The continuing troubles of construction apprenticeship training are depressingly familiar.
The simple fact is that there are hundreds more young people who want apprenticeships than there are companies out there willing or able to provide them. And this is at a time when the industry is undertaking more work than it has ever known and consistently claiming that recruiting and keeping good people is its number one headache. Government statistics say that apprenticeships across all industries have fallen 12%. Whether you attribute it to the failures of the education system, the crumbling network of colleges or the hundreds of companies who opt for cheap agency labour instead of in-house training programmes, young people are getting a raw deal.
For construction, at the heart of this debate is training body the CITB. With the government saying it wants every young person who would like an apprenticeship to have one by 2013, the future of the industry’s levy payment to the CITB, the largest provider of construction work-based learning in England and Wales, is likely to creep up the agenda.
To the CITB’s credit, last year about 50,000 young people applied for places through its apprenticeships, and it has also established a specialist team to look at new ways of providing placements for them away from the traditional apprenticeship approach. For example, in partnership with the Major Contractors Group, the CITB’s new site-based training initiatives are under way and look to be a promising avenue to attract emerging talent to large sites.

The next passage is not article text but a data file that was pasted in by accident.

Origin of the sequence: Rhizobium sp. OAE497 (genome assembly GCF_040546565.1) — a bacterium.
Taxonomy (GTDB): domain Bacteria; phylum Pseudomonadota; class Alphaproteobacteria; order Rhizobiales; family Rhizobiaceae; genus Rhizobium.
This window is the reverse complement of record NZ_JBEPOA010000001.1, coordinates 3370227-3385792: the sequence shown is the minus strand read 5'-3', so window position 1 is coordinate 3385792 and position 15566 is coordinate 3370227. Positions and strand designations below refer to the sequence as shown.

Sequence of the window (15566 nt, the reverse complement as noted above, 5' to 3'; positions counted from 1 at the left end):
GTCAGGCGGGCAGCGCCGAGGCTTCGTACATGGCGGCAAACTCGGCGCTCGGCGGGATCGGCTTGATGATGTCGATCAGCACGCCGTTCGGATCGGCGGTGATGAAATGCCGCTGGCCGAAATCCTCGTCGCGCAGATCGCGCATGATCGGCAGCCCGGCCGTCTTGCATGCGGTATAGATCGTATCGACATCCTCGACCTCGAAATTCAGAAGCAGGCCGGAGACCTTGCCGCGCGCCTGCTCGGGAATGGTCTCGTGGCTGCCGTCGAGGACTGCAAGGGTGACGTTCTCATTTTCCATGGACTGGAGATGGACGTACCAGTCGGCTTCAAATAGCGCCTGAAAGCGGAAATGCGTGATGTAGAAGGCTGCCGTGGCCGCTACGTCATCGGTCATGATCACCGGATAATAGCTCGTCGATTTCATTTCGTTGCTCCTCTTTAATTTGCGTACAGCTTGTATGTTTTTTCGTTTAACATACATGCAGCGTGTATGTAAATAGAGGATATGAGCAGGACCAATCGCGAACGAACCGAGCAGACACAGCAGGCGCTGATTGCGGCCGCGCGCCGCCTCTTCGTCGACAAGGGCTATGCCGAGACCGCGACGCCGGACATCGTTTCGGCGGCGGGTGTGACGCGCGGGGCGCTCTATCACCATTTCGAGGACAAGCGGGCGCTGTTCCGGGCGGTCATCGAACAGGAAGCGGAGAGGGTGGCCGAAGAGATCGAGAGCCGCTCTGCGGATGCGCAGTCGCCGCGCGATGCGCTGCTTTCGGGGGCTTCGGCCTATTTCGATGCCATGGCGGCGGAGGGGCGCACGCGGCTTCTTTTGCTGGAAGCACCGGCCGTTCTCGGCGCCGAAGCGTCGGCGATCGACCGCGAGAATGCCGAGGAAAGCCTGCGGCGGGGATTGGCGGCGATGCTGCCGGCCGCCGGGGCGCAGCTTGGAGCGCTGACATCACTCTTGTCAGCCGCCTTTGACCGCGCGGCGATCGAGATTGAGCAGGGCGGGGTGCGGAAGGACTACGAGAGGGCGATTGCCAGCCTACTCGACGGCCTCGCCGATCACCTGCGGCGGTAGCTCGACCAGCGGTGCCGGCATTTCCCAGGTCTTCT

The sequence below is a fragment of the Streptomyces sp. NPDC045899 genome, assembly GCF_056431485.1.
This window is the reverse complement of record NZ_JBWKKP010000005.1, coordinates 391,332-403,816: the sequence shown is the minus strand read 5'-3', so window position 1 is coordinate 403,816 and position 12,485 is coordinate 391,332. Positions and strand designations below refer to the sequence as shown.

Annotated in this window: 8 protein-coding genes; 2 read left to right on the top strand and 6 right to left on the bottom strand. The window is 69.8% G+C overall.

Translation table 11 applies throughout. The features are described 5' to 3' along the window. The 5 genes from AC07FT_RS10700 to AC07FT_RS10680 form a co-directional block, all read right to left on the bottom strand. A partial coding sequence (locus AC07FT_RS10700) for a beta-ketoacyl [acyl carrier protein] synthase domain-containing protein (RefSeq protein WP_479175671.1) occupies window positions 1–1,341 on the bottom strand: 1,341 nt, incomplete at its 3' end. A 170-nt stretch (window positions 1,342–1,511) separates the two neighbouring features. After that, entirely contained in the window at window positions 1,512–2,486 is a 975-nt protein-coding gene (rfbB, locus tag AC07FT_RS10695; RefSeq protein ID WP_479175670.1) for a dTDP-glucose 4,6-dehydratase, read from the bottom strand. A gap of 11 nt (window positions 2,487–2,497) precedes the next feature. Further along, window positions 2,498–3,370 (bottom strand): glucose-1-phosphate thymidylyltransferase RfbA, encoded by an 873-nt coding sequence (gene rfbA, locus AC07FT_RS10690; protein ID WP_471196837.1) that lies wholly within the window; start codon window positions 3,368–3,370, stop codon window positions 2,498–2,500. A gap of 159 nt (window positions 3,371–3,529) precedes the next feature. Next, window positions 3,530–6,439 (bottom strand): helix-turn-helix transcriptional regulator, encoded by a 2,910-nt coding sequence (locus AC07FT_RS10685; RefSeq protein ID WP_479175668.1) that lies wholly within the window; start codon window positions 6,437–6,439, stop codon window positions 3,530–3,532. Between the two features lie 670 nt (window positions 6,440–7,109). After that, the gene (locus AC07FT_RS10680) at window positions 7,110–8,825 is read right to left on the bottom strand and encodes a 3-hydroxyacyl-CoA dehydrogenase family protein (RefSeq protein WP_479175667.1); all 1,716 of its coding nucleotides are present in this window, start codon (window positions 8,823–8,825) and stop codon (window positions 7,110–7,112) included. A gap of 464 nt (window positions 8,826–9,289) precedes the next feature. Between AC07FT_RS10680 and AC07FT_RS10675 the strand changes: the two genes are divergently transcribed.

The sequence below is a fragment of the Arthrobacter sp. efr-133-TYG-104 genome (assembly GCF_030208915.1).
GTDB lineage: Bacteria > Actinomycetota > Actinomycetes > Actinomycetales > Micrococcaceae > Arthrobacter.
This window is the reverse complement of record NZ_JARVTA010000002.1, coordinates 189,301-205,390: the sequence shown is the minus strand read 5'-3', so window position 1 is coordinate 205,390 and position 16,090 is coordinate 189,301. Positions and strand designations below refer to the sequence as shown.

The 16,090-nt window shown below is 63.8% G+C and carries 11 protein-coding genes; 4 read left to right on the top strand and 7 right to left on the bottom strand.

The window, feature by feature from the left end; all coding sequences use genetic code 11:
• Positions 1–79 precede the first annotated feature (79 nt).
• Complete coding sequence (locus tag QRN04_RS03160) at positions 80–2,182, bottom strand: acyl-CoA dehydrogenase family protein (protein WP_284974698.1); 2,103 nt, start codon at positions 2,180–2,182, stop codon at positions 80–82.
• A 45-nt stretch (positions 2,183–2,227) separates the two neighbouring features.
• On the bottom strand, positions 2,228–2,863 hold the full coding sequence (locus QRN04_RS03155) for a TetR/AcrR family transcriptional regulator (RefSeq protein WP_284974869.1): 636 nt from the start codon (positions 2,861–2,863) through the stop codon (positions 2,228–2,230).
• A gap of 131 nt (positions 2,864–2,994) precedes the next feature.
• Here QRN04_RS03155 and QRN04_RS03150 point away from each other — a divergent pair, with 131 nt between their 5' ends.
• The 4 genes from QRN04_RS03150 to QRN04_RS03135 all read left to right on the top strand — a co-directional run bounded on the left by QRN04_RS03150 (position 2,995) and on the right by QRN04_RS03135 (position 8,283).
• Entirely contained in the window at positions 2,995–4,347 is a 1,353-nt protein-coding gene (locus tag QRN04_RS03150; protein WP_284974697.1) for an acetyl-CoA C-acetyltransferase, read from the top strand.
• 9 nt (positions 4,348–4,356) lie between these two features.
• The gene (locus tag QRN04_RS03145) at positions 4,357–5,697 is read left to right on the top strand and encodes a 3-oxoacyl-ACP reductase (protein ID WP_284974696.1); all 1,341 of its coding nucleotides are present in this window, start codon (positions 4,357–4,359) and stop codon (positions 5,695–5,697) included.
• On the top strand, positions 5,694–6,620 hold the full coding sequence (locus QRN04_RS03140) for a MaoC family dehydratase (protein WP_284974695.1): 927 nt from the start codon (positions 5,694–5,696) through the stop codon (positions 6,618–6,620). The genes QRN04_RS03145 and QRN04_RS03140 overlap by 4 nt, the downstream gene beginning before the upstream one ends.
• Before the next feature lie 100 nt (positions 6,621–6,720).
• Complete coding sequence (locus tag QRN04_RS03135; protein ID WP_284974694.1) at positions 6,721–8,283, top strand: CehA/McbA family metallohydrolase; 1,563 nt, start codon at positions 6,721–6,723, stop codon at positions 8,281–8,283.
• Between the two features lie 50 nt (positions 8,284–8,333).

But this is a highly fragmented industry, and other industry partners, such as consultants’ representative bodies, have a role to play too. The establishment of a single sector skills council, formed by the CITB in partnership with other trade bodies three years ago, has improved much in this regard. The partnership of these bodies, which works under the guise ConstructionSkills, has centralised the issues of how training should be co-ordinated and funded. However, the fact that, the CITB is also to rebrand itself with the name ConstructionSkills from the beginning of this month, will hardly improve the spirit of collaboration.
So, there will always be room for improvement, particularly while enthusiastic apprentices are still without placements. Whether the reality is that the nature of the construction industry, with its dynamic work environment operating to often ferocious time pressures, does not lend itself easily to apprenticeships is hard to say. With this in mind, dare I suggest that the current situation will never really improve without a wholesale cultural change?
Tom Broughton, executive editor